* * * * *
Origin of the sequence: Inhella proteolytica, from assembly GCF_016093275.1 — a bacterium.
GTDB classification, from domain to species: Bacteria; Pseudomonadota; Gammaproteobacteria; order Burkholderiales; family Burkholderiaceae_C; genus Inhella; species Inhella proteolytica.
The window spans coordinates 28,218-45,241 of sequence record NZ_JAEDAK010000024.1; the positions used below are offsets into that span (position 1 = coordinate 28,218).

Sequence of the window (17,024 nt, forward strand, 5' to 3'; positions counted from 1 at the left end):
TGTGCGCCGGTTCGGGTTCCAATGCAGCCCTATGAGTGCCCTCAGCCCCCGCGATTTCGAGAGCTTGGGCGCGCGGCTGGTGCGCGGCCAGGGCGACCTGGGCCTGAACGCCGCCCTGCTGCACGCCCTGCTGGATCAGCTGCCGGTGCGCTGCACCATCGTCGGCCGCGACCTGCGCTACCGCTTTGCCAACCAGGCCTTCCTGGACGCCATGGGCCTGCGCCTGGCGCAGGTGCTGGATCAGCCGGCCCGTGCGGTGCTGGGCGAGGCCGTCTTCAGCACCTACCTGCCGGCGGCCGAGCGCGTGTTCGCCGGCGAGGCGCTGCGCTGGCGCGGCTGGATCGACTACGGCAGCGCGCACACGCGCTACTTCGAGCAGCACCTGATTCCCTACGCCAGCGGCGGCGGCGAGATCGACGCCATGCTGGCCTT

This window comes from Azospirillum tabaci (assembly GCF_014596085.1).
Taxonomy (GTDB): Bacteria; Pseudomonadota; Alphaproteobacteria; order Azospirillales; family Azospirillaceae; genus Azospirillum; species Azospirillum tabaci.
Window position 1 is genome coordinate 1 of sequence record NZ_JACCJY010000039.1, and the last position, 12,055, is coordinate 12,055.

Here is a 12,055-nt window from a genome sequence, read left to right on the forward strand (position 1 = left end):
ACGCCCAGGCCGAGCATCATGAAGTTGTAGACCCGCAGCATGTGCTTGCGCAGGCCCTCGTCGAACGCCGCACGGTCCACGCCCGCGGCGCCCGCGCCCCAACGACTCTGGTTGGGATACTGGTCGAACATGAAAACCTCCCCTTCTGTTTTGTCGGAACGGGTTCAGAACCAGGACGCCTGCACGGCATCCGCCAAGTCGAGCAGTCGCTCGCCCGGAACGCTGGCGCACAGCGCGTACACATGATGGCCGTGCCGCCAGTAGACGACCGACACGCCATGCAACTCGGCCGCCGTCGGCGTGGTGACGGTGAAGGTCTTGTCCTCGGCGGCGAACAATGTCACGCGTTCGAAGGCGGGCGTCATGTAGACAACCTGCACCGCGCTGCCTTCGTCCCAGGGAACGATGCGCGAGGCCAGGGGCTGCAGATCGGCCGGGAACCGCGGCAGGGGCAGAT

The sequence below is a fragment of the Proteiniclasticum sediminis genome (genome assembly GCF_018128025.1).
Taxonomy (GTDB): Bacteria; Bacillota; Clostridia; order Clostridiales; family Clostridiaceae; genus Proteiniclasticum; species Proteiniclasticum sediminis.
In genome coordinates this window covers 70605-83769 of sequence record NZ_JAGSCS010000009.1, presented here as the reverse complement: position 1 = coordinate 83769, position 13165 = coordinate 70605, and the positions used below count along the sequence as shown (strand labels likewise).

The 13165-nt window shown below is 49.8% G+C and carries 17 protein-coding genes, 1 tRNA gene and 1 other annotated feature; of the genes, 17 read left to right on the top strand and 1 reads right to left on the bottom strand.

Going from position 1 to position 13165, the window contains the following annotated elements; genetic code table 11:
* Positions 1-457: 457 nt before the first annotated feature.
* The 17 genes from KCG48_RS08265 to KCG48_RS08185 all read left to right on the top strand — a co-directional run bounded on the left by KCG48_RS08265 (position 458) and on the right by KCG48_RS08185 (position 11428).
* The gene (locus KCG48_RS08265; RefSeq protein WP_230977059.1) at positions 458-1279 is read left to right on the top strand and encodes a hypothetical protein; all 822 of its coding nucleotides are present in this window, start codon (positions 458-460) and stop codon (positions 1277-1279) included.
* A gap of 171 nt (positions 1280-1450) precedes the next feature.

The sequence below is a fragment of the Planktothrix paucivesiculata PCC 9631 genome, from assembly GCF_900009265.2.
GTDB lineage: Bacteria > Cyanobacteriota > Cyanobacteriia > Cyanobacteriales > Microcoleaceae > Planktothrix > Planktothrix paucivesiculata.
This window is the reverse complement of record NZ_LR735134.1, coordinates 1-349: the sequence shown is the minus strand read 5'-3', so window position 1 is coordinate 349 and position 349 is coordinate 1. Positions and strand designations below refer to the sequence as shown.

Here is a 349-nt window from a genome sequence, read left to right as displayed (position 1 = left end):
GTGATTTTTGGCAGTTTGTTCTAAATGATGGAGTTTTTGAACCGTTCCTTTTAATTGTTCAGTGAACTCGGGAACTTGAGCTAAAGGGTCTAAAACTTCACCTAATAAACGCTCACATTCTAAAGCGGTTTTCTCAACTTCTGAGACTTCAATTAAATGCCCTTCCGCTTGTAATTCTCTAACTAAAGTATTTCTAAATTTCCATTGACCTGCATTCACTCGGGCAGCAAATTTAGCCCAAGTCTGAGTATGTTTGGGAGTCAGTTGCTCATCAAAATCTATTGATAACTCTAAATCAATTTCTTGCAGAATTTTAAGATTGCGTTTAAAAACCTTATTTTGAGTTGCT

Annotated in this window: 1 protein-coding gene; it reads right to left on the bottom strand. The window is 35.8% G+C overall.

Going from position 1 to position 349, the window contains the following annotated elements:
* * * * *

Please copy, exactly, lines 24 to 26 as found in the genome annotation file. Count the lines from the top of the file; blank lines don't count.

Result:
GTGATTTTTGGCAGTTTGTTCTAAATGATGGAGTTTTTGAACCGTTCCTTTTAATTGTTCAGTGAACTCGGGAACTTGAGCTAAAGGGTCTAAAACTTCACCTAATAAACGCTCACATTCTAAAGCGGTTTTCTCAACTTCTGAGACTTCAATTAAATGCCCTTCCGCTTGTAATTCTCTAACTAAAGTATTTCTAAATTTCCATTGACCTGCATTCACTCGGGCAGCAAATTTAGCCCAAGTCTGAGTATGTTTGGGAGTCAGTTGCTCATCAAAATCTATTGATAACTCTAAATCAATTTCTTGCAGAATTTTAAGATTGCGTTTAAAAACCTTATTTTGAGTTGCT

Annotated in this window: 1 protein-coding gene; it reads right to left on the bottom strand. The window is 35.8% G+C overall.

Going from position 1 to position 349, the window contains the following annotated elements: